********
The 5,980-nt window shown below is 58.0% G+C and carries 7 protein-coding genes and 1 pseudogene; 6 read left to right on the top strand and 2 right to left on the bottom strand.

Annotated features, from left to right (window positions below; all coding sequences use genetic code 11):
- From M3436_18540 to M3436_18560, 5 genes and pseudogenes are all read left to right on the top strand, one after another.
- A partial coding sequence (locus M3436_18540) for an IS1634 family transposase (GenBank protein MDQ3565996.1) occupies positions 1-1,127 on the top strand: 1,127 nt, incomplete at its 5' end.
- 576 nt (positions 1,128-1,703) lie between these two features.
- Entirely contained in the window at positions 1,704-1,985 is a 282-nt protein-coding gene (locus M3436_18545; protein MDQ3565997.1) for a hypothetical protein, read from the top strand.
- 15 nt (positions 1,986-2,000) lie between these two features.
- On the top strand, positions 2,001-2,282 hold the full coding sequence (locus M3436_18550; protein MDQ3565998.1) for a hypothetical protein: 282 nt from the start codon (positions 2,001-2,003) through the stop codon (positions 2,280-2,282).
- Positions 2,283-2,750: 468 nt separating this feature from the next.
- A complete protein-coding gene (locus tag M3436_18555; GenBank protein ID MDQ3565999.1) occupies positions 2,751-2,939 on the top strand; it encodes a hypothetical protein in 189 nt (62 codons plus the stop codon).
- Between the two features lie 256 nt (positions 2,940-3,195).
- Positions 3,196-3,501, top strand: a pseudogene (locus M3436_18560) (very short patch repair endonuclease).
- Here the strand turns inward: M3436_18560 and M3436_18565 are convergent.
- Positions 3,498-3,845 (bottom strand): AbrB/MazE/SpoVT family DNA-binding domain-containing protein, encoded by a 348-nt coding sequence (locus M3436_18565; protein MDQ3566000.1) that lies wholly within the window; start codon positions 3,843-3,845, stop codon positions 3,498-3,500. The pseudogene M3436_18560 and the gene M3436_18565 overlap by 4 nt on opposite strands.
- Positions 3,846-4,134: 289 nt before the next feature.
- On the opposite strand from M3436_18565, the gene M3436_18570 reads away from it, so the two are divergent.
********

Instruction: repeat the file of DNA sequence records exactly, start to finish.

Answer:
The 5,980-nt window shown below is 58.0% G+C and carries 7 protein-coding genes and 1 pseudogene; 6 read left to right on the top strand and 2 right to left on the bottom strand.

Annotated features, from left to right (window positions below; all coding sequences use genetic code 11):
- From M3436_18540 to M3436_18560, 5 genes and pseudogenes are all read left to right on the top strand, one after another.
- A partial coding sequence (locus M3436_18540) for an IS1634 family transposase (GenBank protein MDQ3565996.1) occupies positions 1-1,127 on the top strand: 1,127 nt, incomplete at its 5' end.
- 576 nt (positions 1,128-1,703) lie between these two features.
- Entirely contained in the window at positions 1,704-1,985 is a 282-nt protein-coding gene (locus M3436_18545; protein MDQ3565997.1) for a hypothetical protein, read from the top strand.
- 15 nt (positions 1,986-2,000) lie between these two features.
- On the top strand, positions 2,001-2,282 hold the full coding sequence (locus M3436_18550; protein MDQ3565998.1) for a hypothetical protein: 282 nt from the start codon (positions 2,001-2,003) through the stop codon (positions 2,280-2,282).
- Positions 2,283-2,750: 468 nt separating this feature from the next.
- A complete protein-coding gene (locus tag M3436_18555; GenBank protein ID MDQ3565999.1) occupies positions 2,751-2,939 on the top strand; it encodes a hypothetical protein in 189 nt (62 codons plus the stop codon).
- Between the two features lie 256 nt (positions 2,940-3,195).
- Positions 3,196-3,501, top strand: a pseudogene (locus M3436_18560) (very short patch repair endonuclease).
- Here the strand turns inward: M3436_18560 and M3436_18565 are convergent.
- Positions 3,498-3,845 (bottom strand): AbrB/MazE/SpoVT family DNA-binding domain-containing protein, encoded by a 348-nt coding sequence (locus M3436_18565; protein MDQ3566000.1) that lies wholly within the window; start codon positions 3,843-3,845, stop codon positions 3,498-3,500. The pseudogene M3436_18560 and the gene M3436_18565 overlap by 4 nt on opposite strands.
- Positions 3,846-4,134: 289 nt before the next feature.
- On the opposite strand from M3436_18565, the gene M3436_18570 reads away from it, so the two are divergent.